April 26, 2001 Chicago Tribune
FAA steps in to help settle O'Hare crisis
Task force urged to look at runways

Tribune staff reporters
April 26, 2001

WASHINGTON -- Singling out Chicago because delays at O'Hare International Airport are disrupting air travel across the country, the Federal Aviation Administration on Wednesday tried to break the stalemate over new runways at the airport.

Intervening in the debate between Mayor Richard Daley and Gov. George Ryan over boosting capacity at O'Hare, FAA Administrator Jane Garvey proposed creation of a Chicago task force similar to the one set up in 1991 to deal with delays.

"Chicago can do what San Francisco and Los Angeles are doing--reconfigure the existing runways," Garvey testified before the House Subcommittee on Aviation. "The task force allows you to look at a host of issues, and I don't think people should feel constrained by it because it's an opportunity to say, `How can we add to the capacity of this very important airport?'"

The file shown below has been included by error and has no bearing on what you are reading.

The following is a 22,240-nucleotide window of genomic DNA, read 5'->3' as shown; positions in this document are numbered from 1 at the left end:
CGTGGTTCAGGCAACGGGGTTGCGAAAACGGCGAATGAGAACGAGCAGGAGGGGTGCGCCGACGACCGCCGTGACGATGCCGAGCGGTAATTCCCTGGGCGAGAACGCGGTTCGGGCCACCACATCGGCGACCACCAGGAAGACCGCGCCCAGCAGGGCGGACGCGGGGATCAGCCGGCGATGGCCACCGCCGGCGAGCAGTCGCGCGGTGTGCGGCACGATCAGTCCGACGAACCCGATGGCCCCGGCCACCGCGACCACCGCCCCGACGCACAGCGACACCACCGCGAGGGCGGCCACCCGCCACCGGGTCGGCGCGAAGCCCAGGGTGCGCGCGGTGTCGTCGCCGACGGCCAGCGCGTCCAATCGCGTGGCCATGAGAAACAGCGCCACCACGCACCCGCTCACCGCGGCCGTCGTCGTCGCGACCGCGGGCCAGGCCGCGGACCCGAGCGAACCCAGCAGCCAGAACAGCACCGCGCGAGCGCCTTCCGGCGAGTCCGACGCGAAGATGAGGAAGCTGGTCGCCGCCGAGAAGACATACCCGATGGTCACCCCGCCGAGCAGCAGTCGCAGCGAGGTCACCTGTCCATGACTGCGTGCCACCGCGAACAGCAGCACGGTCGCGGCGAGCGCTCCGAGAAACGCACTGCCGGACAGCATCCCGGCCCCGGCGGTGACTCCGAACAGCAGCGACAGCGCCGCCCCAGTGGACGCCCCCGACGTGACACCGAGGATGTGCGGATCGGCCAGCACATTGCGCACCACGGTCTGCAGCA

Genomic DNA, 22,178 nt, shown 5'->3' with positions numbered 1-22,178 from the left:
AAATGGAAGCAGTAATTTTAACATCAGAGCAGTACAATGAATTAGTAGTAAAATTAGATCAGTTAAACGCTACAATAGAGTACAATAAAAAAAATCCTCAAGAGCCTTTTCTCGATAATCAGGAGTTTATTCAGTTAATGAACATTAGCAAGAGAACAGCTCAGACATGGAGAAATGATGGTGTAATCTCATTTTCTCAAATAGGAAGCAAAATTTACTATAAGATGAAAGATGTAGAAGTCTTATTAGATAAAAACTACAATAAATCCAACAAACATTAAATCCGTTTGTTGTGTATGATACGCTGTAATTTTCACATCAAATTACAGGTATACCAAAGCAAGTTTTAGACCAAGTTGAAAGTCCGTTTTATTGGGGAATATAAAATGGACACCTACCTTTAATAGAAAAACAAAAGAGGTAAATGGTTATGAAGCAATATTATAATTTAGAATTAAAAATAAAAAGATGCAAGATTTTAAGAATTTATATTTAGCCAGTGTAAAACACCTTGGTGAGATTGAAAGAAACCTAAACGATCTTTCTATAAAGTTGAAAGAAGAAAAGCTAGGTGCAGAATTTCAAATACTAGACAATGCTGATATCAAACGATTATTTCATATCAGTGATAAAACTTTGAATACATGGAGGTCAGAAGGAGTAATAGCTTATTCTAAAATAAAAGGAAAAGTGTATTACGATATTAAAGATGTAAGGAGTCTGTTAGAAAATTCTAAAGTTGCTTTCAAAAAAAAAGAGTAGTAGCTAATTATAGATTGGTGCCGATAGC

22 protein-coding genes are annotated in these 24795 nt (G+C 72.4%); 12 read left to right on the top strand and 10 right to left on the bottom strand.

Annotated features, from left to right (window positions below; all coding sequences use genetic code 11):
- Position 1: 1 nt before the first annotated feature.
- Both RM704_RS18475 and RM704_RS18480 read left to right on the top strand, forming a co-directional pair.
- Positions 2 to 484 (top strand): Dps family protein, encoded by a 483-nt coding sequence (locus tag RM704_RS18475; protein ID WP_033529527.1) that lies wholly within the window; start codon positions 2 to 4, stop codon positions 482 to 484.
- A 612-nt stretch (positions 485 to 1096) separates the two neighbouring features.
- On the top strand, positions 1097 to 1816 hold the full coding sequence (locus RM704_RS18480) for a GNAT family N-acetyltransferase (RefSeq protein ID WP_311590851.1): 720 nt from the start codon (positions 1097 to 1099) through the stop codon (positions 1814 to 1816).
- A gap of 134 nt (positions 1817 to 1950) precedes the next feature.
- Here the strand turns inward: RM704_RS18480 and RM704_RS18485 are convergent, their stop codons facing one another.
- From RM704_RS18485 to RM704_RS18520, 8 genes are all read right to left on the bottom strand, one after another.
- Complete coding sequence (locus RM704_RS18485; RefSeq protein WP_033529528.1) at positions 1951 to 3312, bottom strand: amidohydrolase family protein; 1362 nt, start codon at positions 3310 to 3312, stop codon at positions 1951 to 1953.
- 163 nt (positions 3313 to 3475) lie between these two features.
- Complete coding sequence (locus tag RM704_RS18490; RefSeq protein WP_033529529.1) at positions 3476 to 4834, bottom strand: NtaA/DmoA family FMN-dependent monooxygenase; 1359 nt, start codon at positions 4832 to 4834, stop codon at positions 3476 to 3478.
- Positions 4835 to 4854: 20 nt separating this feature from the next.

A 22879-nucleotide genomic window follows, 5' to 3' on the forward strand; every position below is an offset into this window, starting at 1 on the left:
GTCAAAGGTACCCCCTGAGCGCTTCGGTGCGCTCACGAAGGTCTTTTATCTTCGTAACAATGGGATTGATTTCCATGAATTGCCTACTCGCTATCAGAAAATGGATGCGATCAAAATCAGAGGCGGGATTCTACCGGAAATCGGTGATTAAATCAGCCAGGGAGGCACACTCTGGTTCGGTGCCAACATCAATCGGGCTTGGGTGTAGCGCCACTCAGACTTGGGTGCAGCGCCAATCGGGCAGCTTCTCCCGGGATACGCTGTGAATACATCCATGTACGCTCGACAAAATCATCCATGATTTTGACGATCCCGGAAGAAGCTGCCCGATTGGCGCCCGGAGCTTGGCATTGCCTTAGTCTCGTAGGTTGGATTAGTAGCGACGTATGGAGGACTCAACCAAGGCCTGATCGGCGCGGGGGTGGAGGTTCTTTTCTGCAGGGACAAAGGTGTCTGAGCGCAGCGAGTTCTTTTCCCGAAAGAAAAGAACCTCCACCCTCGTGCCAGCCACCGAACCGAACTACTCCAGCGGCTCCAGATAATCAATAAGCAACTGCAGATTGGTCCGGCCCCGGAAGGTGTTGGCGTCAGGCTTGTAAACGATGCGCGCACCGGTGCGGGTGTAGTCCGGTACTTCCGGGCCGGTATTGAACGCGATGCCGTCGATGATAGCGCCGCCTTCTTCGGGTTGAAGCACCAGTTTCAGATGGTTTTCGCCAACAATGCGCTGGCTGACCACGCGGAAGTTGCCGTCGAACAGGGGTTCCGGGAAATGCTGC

Members of the Daley and Ryan administrations said they would join the new panel. But the mayor and the governor Wednesday refused to budge from positions that have prevented a solution to the crisis.

Garvey's remarks came as the FAA released an unprecedented study detailing the capacity of the nation's 31 busiest airports. The analysis concluded that O'Hare is operating above capacity for at least 3 1/2 hours on average each day. The report also said air travel demands will grow three times faster than the airport's ability to meet the needs with technological advances over the next decade.

Garvey's recommendation to convene a task force of officials from Chicago, the state, the major airlines and the FAA comes amid growing impatience in Congress.